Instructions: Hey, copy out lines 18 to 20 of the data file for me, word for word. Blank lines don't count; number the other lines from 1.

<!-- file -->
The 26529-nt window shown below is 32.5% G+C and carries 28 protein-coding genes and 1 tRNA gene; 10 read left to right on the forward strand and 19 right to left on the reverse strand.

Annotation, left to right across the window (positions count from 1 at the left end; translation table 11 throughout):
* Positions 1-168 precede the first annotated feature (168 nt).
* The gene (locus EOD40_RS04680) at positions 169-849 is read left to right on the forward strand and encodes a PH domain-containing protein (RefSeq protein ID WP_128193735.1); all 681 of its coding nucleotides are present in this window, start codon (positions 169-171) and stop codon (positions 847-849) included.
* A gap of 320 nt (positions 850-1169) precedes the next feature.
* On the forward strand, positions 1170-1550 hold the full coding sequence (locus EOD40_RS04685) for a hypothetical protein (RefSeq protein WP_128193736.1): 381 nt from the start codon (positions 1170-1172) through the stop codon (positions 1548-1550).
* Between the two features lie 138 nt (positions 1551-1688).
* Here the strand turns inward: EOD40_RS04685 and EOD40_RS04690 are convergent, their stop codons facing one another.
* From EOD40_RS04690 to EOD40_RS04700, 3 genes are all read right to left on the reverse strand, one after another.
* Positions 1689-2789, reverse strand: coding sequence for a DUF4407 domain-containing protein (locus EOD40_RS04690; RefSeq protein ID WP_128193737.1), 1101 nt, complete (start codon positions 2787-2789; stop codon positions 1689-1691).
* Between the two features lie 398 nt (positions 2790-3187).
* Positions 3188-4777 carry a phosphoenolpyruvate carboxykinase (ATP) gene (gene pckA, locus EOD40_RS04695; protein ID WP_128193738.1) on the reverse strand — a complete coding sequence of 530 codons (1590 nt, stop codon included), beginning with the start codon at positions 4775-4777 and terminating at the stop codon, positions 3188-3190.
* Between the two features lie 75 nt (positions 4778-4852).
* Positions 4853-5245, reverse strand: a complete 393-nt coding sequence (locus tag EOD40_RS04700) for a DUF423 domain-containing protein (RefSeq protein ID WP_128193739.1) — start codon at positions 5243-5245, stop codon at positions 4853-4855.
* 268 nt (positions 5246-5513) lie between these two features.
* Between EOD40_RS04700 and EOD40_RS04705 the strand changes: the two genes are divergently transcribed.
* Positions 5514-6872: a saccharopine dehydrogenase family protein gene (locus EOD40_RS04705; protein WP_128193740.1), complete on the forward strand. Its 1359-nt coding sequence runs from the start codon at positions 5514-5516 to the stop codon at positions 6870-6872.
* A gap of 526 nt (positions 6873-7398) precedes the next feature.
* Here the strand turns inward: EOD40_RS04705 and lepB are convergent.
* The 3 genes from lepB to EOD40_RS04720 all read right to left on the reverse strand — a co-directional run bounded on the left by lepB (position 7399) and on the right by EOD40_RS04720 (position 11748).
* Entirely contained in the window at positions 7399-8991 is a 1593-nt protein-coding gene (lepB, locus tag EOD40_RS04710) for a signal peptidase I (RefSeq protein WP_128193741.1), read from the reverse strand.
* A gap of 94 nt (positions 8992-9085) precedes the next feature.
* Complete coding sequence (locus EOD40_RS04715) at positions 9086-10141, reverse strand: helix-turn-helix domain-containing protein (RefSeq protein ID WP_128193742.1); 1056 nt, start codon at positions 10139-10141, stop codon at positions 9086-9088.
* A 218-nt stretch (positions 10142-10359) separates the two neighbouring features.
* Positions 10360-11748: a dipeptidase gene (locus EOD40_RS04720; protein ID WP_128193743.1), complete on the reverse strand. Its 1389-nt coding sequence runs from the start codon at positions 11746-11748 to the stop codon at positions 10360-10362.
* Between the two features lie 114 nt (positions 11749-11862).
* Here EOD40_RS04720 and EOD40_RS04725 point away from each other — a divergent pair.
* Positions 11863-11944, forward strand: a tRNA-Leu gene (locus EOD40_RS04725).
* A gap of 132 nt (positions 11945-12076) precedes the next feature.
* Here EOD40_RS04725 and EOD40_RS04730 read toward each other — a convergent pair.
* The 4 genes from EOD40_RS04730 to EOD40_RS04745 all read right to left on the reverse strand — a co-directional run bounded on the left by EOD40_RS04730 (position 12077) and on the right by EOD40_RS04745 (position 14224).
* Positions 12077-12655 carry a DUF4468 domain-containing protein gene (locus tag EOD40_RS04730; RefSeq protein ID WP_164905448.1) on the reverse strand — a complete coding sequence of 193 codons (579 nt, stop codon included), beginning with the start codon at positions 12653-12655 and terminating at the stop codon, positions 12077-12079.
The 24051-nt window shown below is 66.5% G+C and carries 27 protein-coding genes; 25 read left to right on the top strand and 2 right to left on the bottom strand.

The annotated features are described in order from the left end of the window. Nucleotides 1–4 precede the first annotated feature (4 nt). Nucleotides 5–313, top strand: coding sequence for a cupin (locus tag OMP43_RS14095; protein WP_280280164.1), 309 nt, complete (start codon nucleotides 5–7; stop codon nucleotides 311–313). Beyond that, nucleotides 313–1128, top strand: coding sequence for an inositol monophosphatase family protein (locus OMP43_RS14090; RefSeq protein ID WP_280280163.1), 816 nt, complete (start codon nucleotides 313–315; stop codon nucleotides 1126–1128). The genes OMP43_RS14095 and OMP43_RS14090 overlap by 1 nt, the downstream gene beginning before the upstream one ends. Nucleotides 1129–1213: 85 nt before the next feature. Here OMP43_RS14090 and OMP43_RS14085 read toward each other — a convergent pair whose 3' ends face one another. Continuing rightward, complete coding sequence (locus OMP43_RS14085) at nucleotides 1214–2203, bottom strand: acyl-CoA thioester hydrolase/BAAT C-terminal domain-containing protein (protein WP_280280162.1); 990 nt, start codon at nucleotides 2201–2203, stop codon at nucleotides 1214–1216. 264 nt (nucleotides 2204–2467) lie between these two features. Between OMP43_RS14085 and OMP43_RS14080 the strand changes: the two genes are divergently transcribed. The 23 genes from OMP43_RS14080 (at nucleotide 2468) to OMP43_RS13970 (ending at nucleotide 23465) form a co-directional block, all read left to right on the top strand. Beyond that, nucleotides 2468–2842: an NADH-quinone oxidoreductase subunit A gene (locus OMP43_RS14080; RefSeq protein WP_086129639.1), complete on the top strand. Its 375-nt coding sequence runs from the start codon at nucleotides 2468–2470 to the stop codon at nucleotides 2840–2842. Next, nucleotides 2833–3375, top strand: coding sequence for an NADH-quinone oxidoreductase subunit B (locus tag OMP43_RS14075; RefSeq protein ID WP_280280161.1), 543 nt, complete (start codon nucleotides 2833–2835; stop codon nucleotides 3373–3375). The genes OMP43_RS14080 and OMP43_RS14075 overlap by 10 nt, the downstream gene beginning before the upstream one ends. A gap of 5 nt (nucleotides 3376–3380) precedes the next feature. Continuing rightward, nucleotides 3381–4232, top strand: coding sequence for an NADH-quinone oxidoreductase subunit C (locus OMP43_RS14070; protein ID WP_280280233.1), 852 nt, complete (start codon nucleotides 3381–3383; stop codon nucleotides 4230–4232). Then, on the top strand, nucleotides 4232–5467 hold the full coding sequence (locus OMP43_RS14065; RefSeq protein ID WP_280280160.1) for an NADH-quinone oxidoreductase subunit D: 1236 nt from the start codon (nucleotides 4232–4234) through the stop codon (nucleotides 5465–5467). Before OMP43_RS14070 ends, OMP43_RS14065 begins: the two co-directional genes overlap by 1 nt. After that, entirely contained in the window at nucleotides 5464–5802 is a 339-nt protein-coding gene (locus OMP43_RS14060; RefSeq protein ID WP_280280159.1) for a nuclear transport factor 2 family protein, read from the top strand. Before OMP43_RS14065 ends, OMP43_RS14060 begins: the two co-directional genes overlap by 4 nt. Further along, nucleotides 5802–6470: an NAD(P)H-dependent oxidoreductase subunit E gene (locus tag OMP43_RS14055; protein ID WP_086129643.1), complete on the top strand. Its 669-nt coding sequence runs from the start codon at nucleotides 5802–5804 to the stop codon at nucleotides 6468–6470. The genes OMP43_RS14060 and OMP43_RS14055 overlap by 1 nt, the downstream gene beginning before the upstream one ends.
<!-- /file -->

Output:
* A gap of 526 nt (positions 6873-7398) precedes the next feature.
* Here the strand turns inward: EOD40_RS04705 and lepB are convergent.
* The 3 genes from lepB to EOD40_RS04720 all read right to left on the reverse strand — a co-directional run bounded on the left by lepB (position 7399) and on the right by EOD40_RS04720 (position 11748).